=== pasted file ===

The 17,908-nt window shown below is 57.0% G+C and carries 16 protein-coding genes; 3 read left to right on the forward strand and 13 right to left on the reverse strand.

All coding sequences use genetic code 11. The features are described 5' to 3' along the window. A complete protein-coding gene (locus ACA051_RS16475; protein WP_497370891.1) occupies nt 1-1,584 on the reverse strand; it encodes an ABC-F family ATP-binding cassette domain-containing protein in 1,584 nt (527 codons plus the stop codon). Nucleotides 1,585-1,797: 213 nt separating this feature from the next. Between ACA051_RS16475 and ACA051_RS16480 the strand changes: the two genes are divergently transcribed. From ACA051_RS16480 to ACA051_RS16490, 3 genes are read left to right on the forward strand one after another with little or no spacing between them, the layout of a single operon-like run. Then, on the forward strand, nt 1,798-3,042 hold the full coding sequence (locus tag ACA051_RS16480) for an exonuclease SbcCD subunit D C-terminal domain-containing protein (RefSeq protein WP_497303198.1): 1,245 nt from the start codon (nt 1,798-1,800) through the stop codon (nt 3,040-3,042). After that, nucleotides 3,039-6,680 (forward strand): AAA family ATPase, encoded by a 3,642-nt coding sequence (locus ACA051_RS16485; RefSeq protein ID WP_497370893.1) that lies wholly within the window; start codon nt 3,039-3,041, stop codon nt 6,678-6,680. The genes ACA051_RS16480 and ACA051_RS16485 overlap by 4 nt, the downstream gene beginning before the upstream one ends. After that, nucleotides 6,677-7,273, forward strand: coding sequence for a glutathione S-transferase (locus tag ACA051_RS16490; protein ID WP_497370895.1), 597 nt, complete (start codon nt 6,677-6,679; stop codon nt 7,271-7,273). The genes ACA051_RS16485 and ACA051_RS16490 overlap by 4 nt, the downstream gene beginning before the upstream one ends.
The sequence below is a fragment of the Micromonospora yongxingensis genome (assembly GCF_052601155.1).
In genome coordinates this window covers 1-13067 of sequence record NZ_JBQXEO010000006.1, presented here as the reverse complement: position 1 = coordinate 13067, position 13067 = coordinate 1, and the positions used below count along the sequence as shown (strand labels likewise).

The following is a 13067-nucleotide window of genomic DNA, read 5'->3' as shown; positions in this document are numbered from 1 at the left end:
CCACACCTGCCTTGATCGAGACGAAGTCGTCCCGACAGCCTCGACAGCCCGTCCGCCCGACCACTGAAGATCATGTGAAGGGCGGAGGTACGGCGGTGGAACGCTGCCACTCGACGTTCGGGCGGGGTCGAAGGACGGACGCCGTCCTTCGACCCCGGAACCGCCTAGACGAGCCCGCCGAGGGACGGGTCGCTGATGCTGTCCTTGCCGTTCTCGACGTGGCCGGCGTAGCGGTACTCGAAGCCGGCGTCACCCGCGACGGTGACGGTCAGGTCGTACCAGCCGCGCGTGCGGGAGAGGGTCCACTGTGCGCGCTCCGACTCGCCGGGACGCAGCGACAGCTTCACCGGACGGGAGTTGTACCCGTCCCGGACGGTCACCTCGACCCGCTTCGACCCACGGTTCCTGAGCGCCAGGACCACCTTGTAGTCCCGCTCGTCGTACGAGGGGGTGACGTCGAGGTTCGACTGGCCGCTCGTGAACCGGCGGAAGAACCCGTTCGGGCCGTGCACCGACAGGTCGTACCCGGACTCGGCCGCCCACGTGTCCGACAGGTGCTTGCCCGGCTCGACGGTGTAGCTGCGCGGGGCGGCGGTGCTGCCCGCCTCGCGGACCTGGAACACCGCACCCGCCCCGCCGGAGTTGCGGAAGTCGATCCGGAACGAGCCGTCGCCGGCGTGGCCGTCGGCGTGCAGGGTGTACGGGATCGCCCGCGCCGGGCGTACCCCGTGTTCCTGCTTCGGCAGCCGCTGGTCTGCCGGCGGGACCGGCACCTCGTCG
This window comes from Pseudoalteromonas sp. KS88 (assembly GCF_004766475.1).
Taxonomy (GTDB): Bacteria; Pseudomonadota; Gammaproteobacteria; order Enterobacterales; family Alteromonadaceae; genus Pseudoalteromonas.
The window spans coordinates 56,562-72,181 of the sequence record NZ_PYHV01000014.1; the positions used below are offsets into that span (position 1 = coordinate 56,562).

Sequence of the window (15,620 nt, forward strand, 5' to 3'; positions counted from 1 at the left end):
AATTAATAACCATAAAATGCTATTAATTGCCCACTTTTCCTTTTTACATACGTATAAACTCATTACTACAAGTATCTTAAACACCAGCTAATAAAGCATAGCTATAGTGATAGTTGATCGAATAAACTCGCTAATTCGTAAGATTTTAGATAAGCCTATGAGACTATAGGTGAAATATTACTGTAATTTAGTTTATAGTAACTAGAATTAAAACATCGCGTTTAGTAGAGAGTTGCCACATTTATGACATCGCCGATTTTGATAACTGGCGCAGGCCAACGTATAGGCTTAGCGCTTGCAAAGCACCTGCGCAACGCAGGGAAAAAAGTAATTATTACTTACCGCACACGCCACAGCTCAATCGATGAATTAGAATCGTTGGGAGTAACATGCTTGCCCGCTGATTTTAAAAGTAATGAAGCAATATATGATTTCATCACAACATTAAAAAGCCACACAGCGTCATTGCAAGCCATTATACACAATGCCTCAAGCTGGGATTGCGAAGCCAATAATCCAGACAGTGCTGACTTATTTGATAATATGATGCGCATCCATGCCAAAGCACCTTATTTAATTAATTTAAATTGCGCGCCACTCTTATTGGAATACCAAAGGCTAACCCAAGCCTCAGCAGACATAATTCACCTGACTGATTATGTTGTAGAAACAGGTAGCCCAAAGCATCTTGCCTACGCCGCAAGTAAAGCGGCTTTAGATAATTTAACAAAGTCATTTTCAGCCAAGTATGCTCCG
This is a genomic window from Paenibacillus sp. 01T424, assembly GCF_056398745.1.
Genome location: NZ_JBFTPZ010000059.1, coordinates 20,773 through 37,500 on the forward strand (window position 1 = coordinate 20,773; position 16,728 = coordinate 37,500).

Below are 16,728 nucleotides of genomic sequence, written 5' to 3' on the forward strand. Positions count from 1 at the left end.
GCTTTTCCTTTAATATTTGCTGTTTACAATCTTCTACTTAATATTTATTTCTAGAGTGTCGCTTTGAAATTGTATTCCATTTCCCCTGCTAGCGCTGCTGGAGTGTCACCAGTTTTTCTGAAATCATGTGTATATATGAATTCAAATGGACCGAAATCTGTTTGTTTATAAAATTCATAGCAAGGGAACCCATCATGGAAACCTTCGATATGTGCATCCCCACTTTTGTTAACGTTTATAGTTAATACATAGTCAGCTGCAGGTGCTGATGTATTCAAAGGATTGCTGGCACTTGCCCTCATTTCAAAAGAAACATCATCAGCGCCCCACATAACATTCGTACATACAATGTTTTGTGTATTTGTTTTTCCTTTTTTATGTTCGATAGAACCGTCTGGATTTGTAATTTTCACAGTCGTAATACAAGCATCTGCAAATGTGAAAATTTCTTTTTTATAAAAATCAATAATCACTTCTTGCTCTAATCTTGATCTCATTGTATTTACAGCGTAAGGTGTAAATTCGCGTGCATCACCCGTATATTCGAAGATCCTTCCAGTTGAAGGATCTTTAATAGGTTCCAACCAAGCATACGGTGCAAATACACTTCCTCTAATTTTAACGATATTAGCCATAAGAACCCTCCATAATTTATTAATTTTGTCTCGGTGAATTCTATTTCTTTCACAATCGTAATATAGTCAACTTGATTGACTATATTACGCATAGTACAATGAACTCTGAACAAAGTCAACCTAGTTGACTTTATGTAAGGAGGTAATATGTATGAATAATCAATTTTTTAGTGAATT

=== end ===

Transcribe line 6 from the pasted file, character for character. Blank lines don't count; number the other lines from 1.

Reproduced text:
CCACACCTGCCTTGATCGAGACGAAGTCGTCCCGACAGCCTCGACAGCCCGTCCGCCCGACCACTGAAGATCATGTGAAGGGCGGAGGTACGGCGGTGGAACGCTGCCACTCGACGTTCGGGCGGGGTCGAAGGACGGACGCCGTCCTTCGACCCCGGAACCGCCTAGACGAGCCCGCCGAGGGACGGGTCGCTGATGCTGTCCTTGCCGTTCTCGACGTGGCCGGCGTAGCGGTACTCGAAGCCGGCGTCACCCGCGACGGTGACGGTCAGGTCGTACCAGCCGCGCGTGCGGGAGAGGGTCCACTGTGCGCGCTCCGACTCGCCGGGACGCAGCGACAGCTTCACCGGACGGGAGTTGTACCCGTCCCGGACGGTCACCTCGACCCGCTTCGACCCACGGTTCCTGAGCGCCAGGACCACCTTGTAGTCCCGCTCGTCGTACGAGGGGGTGACGTCGAGGTTCGACTGGCCGCTCGTGAACCGGCGGAAGAACCCGTTCGGGCCGTGCACCGACAGGTCGTACCCGGACTCGGCCGCCCACGTGTCCGACAGGTGCTTGCCCGGCTCGACGGTGTAGCTGCGCGGGGCGGCGGTGCTGCCCGCCTCGCGGACCTGGAACACCGCACCCGCCCCGCCGGAGTTGCGGAAGTCGATCCGGAACGAGCCGTCGCCGGCGTGGCCGTCGGCGTGCAGGGTGTACGGGATCGCCCGCGCCGGGCGTACCCCGTGTTCCTGCTTCGGCAGCCGCTGGTCTGCCGGCGGGACCGGCACCTCGTCG